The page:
If electrons were money, carbocations would be the beggars of organic chemistry. Packing a mere six valence electrons, these electron-deficient intermediates figure prominently in many reactions we meet in organic chemistry, such as
- nucleophilic substitution (SN1) and elimination (E1) reactions
- additions of electrophiles to double and triple bonds
- ,electrophilic aromatic substitution
- additions to carbonyl compounds and enolate chemistry (albeit in masked form)
That’s a huge chunk of sophomore O-chem, right there.
Being electron-deficient (and therefore unstable), formation of a carbocation is usually the rate-limiting step in these reactions.
Knowing that, then think about this: what happens to the rate of the reaction when the carbocation intermediate is made more stable? Well, the energy of the transition state leading to the reaction will be lower.
What’s that going to do to the rate of the reaction? It’s going to speed it up.
So what are some of the factors that stabilize carbocations?
If you look through all of your organic chemistry textbook, you’ll find 3 main structural factors that help to stabilize carbocations.
- Neighboring carbon atoms.
- Neighboring carbon-carbon multiple bonds
- Neighboring atoms with lone pairs.
Why is this? It all goes back to the core governing force in chemistry: electrostatics. Since “opposite charges attract, like charges repel”, you would be right in thinking that carbocations are stabilized by nearby electron-donating groups.
Let’s look at each of these in turn.
1) Carbocations are stabilized by neighboring carbon atoms.
The stability of carbocations increases as we go from primary to secondary to tertiary carbons. There’s two answers as to why this is. The age-old answer that is still passed around in many introductory textbooks points to carbons (alkyl groups in particular) as being “electron-releasing” groups through inductive effects. That is, a carbon (electronegativity 2.5) connected to hydrogen (electronegativity 2.2) will be electron rich, and can donate some of those electrons to the neighboring carbocation. In other words, the neighboring carbon pays the carbocation with electrons it steals from the hydrogens. The second, (and theoretically more satisfactory explanation) is hyperconjugation, which invokes stabilization through donation of the electrons in C-H sigma bonds to the empty p orbital of the carbocation.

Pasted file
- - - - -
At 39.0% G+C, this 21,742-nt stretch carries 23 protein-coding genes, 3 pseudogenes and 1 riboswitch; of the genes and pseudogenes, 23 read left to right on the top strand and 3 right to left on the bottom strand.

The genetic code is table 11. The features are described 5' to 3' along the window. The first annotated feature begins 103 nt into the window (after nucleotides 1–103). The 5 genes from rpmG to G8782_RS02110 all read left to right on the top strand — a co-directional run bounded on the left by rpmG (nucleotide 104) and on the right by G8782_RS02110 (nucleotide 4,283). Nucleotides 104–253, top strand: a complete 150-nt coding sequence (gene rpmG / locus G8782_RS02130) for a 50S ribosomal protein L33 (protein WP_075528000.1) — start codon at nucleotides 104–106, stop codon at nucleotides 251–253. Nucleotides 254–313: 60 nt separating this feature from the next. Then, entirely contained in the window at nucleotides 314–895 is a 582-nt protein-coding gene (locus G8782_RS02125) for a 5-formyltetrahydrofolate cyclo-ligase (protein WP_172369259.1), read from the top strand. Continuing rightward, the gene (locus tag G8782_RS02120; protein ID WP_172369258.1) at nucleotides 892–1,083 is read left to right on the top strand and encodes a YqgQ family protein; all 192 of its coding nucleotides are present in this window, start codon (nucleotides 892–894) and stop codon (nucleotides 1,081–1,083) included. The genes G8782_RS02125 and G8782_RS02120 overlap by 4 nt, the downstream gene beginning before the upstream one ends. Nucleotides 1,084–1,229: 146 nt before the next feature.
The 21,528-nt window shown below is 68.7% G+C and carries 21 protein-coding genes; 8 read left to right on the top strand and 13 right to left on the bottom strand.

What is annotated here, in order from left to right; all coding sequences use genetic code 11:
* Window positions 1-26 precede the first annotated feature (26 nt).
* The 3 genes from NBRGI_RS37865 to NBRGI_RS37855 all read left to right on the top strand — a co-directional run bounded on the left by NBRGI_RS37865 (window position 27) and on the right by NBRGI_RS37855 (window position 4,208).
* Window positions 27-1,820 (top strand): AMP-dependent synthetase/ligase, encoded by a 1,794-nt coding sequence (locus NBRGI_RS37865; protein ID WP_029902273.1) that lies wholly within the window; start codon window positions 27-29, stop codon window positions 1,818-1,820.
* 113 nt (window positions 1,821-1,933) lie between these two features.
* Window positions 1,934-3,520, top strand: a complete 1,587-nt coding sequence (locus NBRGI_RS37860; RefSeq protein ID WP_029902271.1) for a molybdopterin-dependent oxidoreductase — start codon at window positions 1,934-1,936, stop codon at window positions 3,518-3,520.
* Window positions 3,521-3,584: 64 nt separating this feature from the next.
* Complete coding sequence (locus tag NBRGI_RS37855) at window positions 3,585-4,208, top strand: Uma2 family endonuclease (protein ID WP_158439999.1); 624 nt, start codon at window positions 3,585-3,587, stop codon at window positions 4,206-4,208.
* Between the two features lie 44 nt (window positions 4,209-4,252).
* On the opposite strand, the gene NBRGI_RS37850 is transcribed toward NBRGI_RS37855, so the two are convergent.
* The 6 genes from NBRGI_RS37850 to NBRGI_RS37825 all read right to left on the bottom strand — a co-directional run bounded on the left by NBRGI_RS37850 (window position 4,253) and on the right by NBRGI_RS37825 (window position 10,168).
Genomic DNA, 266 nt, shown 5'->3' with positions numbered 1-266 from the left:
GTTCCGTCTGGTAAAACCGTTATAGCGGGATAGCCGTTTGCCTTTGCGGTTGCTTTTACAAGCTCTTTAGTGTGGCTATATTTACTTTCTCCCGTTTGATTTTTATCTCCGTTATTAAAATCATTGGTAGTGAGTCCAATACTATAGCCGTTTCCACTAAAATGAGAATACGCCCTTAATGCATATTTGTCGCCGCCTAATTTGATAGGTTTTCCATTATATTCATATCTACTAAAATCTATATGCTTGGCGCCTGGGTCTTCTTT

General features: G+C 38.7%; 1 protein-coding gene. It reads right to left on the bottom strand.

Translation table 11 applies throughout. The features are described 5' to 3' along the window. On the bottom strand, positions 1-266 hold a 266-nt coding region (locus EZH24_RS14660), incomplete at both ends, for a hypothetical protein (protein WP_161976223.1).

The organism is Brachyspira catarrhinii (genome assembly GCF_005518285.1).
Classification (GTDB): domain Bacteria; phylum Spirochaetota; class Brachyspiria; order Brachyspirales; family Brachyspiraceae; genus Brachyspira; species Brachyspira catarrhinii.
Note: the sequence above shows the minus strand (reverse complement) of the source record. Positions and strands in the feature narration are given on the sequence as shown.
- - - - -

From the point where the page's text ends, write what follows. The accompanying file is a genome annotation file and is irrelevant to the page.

2) Carbocations are stabilized by neighboring carbon-carbon multiple bonds. Carbocations adjacent to another carbon-carbon double or triple bond have special stability because overlap between the empty p orbital of the carbocation with the p orbitals of the π bond allows for charge to be shared between multiple atoms. This effect, called “delocalization” is illustrated by drawing resonance structures where the charge “moves” from atom to atom. This is such a stabilizing influence that even primary carbocations – normally very unstable – are remarkably easy to form when adjacent to a double bond, so much so that they will actually participate in SN1 reactions.
3) Carbocations are stabilized by adjacent lone pairs. The key stabilizing influence is a neighboring atom that donates a pair of electrons to the electron-poor carbocation. Note here that this invariably results in forming a double bond (π bond) and the charge will move to the atom donating the electron pair. Hence this often goes by the name of “π donation”.
The strength of this effect varies with basicity, so nitrogen and oxygen are the most powerful π donors. Strangely enough, even halogens can help to stabilize carbocations through donation of a lone pair. The fact that atoms that we normally think of as electron-wthdrawing (nitrogen, oxygen, chlorine) can actually be electron-donor groups is probably one of the most difficult factors to wrap your head around in Org 2.
This effect is tremendously important in the reactions of aromatic rings and also in enolate chemistry, where double bonds attached to donating groups (nitrogen and oxygen in particular) can be millions (or billions) of times more nucleophilic than alkenes that lack these groups.
The bottom line of this post is that by understanding the factors which affect the stability of carbocations, you can gain tremendous insight into many different reactions, even though they may appear vastly different.
Why is this important? Many reactions pass through carbocation intermediates. What do you think the effect of stabilizing the carbocation will be on the reaction rates? Here’s some specific examples.